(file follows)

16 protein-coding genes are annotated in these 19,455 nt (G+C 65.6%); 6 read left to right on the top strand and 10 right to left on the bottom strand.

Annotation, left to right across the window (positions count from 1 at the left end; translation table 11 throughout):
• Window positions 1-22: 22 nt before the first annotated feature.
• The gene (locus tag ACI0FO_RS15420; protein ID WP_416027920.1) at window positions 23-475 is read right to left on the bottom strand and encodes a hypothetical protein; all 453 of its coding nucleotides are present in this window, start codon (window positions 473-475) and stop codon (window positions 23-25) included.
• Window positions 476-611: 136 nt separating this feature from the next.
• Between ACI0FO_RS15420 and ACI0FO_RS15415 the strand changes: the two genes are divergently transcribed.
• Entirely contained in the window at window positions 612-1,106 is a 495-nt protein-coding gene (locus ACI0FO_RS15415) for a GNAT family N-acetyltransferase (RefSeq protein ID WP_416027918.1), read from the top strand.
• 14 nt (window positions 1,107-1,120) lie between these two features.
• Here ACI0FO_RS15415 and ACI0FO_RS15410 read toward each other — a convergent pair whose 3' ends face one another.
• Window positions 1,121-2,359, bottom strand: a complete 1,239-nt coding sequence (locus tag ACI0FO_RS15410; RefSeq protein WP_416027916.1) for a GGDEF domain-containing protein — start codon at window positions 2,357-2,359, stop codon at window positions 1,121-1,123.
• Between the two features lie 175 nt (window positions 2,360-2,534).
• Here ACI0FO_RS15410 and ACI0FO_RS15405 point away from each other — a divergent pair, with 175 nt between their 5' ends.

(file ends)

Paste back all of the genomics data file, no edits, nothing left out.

16 protein-coding genes are annotated in these 19,455 nt (G+C 65.6%); 6 read left to right on the top strand and 10 right to left on the bottom strand.

Annotation, left to right across the window (positions count from 1 at the left end; translation table 11 throughout):
• Window positions 1-22: 22 nt before the first annotated feature.
• The gene (locus tag ACI0FO_RS15420; protein ID WP_416027920.1) at window positions 23-475 is read right to left on the bottom strand and encodes a hypothetical protein; all 453 of its coding nucleotides are present in this window, start codon (window positions 473-475) and stop codon (window positions 23-25) included.
• Window positions 476-611: 136 nt separating this feature from the next.
• Between ACI0FO_RS15420 and ACI0FO_RS15415 the strand changes: the two genes are divergently transcribed.
• Entirely contained in the window at window positions 612-1,106 is a 495-nt protein-coding gene (locus ACI0FO_RS15415) for a GNAT family N-acetyltransferase (RefSeq protein ID WP_416027918.1), read from the top strand.
• 14 nt (window positions 1,107-1,120) lie between these two features.
• Here ACI0FO_RS15415 and ACI0FO_RS15410 read toward each other — a convergent pair whose 3' ends face one another.
• Window positions 1,121-2,359, bottom strand: a complete 1,239-nt coding sequence (locus tag ACI0FO_RS15410; RefSeq protein WP_416027916.1) for a GGDEF domain-containing protein — start codon at window positions 2,357-2,359, stop codon at window positions 1,121-1,123.
• Between the two features lie 175 nt (window positions 2,360-2,534).
• Here ACI0FO_RS15410 and ACI0FO_RS15405 point away from each other — a divergent pair, with 175 nt between their 5' ends.